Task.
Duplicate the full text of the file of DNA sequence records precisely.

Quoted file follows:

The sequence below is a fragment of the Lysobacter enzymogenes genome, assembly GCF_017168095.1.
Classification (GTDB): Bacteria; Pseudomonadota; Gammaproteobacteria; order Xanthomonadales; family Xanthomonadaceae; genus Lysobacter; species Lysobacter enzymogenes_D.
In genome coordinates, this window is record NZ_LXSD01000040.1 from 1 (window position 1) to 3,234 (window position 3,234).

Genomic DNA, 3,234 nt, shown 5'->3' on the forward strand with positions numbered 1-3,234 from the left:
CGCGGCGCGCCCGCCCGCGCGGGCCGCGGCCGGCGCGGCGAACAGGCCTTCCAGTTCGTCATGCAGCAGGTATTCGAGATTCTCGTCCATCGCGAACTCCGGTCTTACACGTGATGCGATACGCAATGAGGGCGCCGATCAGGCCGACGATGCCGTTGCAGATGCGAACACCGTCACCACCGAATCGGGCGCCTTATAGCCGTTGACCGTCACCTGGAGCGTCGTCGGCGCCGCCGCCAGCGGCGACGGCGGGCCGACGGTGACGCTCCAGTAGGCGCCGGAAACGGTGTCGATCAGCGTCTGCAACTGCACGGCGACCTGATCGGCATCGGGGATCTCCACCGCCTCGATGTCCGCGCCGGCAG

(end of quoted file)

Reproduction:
The sequence below is a fragment of the Lysobacter enzymogenes genome, assembly GCF_017168095.1.
Classification (GTDB): Bacteria; Pseudomonadota; Gammaproteobacteria; order Xanthomonadales; family Xanthomonadaceae; genus Lysobacter; species Lysobacter enzymogenes_D.
In genome coordinates, this window is record NZ_LXSD01000040.1 from 1 (window position 1) to 3,234 (window position 3,234).

Genomic DNA, 3,234 nt, shown 5'->3' on the forward strand with positions numbered 1-3,234 from the left:
CGCGGCGCGCCCGCCCGCGCGGGCCGCGGCCGGCGCGGCGAACAGGCCTTCCAGTTCGTCATGCAGCAGGTATTCGAGATTCTCGTCCATCGCGAACTCCGGTCTTACACGTGATGCGATACGCAATGAGGGCGCCGATCAGGCCGACGATGCCGTTGCAGATGCGAACACCGTCACCACCGAATCGGGCGCCTTATAGCCGTTGACCGTCACCTGGAGCGTCGTCGGCGCCGCCGCCAGCGGCGACGGCGGGCCGACGGTGACGCTCCAGTAGGCGCCGGAAACGGTGTCGATCAGCGTCTGCAACTGCACGGCGACCTGATCGGCATCGGGGATCTCCACCGCCTCGATGTCCGCGCCGGCAG